As part of an initiative called ‘Digital Health Valley’, the Belgian Government allocated €3.25 million for piloting various digital health apps.
The Belgian Government allocated €3.25 million for piloting various digital health apps. Proposals were invited from anyone working the Belgian health sector who wants to use a mobile application (whether on a smartphone, tablet or smartwatch) in their role. Apps must meet certain minimum privacy and security requirements, but otherwise do not need regulatory approval.
The allocated funds will be spent not only on funding the chosen projects, but also in reimbursing healthcare providers who are willing to share their data with app developers. In the first phase, 97 applications were submitted; approved projects are due to commence in 2017 for a duration of six months each.
In February 2018, The Minister for Social Affairs and Public Health, Maggie De Block, unveiled a plan to establish a regulatory framework and specific funding for medical apps. Together with the Minister responsible for the Digital Agenda and Telecommunications, Ms. De Block also announced a plan to create an ecosystem for companies active in digital health care under the moniker “Digital Health Valley”. This initiative already served as a platform for the creation of HealthTech.Belgium, a collaborative effort of various players belonging to the healthcare sector.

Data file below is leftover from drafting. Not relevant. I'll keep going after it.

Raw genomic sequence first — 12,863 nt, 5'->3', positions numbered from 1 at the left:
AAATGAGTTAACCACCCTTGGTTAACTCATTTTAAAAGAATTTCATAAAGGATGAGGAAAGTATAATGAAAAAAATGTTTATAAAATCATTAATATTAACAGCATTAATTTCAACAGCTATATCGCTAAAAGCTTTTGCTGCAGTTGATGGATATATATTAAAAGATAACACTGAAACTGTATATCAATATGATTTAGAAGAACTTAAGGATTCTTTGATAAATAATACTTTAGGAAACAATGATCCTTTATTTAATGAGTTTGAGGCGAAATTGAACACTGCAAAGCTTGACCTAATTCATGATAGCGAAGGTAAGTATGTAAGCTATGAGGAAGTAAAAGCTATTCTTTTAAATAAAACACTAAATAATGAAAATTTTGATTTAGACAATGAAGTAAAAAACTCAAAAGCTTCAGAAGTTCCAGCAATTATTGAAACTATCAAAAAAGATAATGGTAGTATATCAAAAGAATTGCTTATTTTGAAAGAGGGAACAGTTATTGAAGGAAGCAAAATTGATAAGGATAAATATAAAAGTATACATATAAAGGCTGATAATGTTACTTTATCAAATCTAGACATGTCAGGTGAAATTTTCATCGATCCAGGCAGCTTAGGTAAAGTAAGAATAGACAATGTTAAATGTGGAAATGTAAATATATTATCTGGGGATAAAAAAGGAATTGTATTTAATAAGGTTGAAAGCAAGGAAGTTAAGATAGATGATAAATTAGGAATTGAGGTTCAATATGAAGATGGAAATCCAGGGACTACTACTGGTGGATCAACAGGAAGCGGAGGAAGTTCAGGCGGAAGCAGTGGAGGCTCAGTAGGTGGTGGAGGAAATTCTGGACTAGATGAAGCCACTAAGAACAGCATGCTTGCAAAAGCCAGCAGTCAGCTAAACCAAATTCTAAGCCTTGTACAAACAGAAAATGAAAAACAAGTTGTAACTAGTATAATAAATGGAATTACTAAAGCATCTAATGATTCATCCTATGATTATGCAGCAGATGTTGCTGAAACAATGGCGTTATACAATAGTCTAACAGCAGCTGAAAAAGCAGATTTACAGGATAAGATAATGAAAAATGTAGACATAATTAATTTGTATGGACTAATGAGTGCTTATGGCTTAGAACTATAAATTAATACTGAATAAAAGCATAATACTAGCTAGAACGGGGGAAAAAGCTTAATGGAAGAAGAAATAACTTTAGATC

Alexander De Croo, Minister responsible for the Digital Agenda and Telecommunications.
About Regulatory Sandboxes and Testbeds:
Highly-regulated industries can be an especially challenging environment for startups. Complex regulations often favor incumbent firms who have more experience and legal resources. Testing prototypes in a ‘live’ environment can be particularly difficult. To help with this, some regulators have established ‘sandboxes’ where companies in the initial stages of development can experiment without the normal regulatory requirements in place. Typically, these do not absolve companies from all responsibility: as a matter of policy, they should not transfer risk to consumers nor remove individuals’ private right to redress if companies are grossly negligent or fraudulent.
Read more about this type of policy instrument in Nesta's "Digital Entrepreneurship: An ‘Idea Bank’ for Local Policymakers."